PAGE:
Judge Grants Obama DOJ Request to Suspend Case Against NDAA

The government has been granted a stay in the case challenging the constitutionality of indefinite detention provisions in NDAA

A federal appeals court judge granted the government’s request to suspend a federal judge’s ruling last week that permanently enjoined a provision of the National Defense Authorization Act (NDAA) empowering the government to indefinitely detain suspects in the “war on terror,” even American citizens.

Congress passed the NDAA last year, which includes provisions codifying indefinite detention for individuals suspected of allying with or supporting al-Qaeda or its affiliates.

Judge Katherine B. Forrest on Wednesday of last week blocked the government from enforcing those particular statutes on grounds that they violate Constitutionally guaranteed rights to due process, in a case brought against the government by journalists and academics including Chris Hedges, Daniel Ellsberg, and Noam Chomsky.

The Obama administration immediately appealed Forrest’s ruling, asking for an “immediate stay,” or suspension of the case’s proceedings. When Forrest denied the request, the government went to the Second US Court of Appeals in Manhattan and asked another judge for an emergency stay, which Judge Raymond J. Lohier granted on Monday.

“The motion Justice Department lawyers filed is significantly overwrought, sensational and teeming with arrogance,” writes Kevin Gosztola of FireDogLake. “It, perhaps, affirms the worst fears of the plaintiffs, who decided to bring the lawsuit months ago.”

“In effect,” Gosztola continues, “the government is arguing for the power to make the decision to detain a person and put them in prison without having any body whatsoever question their power to do so because the country is in a state of perpetual war. It is essentially an argument for the power to be able to populate internment camps whenever necessary.”

The government’s primary argument against the plaintiff’s case is that the provisions in NDAA don’t offer the government any more power to detain individuals than are already present in the Authorization for the Use of Military Force (AUMF), a joint resolution passed by Congress three days after the 9/11 attacks authorizing the use of force against those who carried out the attacks or were allied with those who did.

The Obama Justice Department says that since Congress codified already existing practices (AUMF) into law (NDAA), it should be clear NDAA doesn’t grant any new powers that can be challenged. But the question here is: why insist upon the detention provisions in NDAA?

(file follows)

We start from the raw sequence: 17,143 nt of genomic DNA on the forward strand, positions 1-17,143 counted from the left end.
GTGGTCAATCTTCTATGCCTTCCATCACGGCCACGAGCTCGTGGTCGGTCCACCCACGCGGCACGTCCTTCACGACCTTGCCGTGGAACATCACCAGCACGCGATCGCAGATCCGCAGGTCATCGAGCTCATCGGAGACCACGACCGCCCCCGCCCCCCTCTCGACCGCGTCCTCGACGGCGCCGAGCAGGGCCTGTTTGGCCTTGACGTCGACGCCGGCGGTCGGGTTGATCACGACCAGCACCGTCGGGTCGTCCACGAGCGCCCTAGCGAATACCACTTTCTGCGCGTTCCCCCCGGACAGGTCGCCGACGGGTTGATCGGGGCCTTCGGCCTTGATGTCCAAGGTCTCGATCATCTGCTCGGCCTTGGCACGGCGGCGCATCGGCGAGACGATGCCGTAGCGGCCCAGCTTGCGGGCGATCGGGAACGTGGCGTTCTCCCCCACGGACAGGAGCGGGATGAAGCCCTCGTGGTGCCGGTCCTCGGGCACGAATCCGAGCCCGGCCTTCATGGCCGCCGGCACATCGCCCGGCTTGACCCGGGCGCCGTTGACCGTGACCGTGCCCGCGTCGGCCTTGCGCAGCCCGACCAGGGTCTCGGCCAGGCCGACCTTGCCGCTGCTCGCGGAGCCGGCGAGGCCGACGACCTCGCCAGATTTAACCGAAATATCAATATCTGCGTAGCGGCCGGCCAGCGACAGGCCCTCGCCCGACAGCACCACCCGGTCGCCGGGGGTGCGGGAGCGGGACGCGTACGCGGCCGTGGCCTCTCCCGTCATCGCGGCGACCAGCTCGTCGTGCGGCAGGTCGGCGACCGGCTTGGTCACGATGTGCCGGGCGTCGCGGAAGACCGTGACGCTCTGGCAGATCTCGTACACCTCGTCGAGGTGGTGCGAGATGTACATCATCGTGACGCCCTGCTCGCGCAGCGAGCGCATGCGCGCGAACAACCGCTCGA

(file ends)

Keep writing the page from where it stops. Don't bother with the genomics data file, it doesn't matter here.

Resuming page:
If the NDAA provisions merely reiterate already existing statutes, then the government should be happy to allow the federal injunction to block enforcement of the provisions and just keep using the old laws they used prior to late 2011, when NDAA was passed.

Clearly, NDAA does grant the government new powers of indefinite detention without charge or trial. NDAA contains language that is very vague about who can be detained and for what: those who “substantially supported,” “directly supported,” or al-Qaeda, the Taliban or “associated forces,” including American citizens.

As the plaintiff’s put it, “The Act improperly authorizes that civilians in the United States be detained indefinitely by the military, that they be tried by military commission or military court and that they may be subject to removal to other jurisdictions in violation of the Amendments V and VI of the Constitution.”

And, “The Act fails to give reasonable notice of the acts and conduct that will render a person liable to military detention and is overbroad thereby chilling and impinging upon protexted expressive and associative acts.”

The stay that was granted on Monday essentially suspends the case’s proceedings until a full three judge motions panel can consider the matter on September 28th. The chances that the full panel will be as bold as Judge Forrest and exercise the court’s responsibility to check the power of the Executive Branch is not high.

Author: John Glaser

John Glaser writes for Antiwar.com.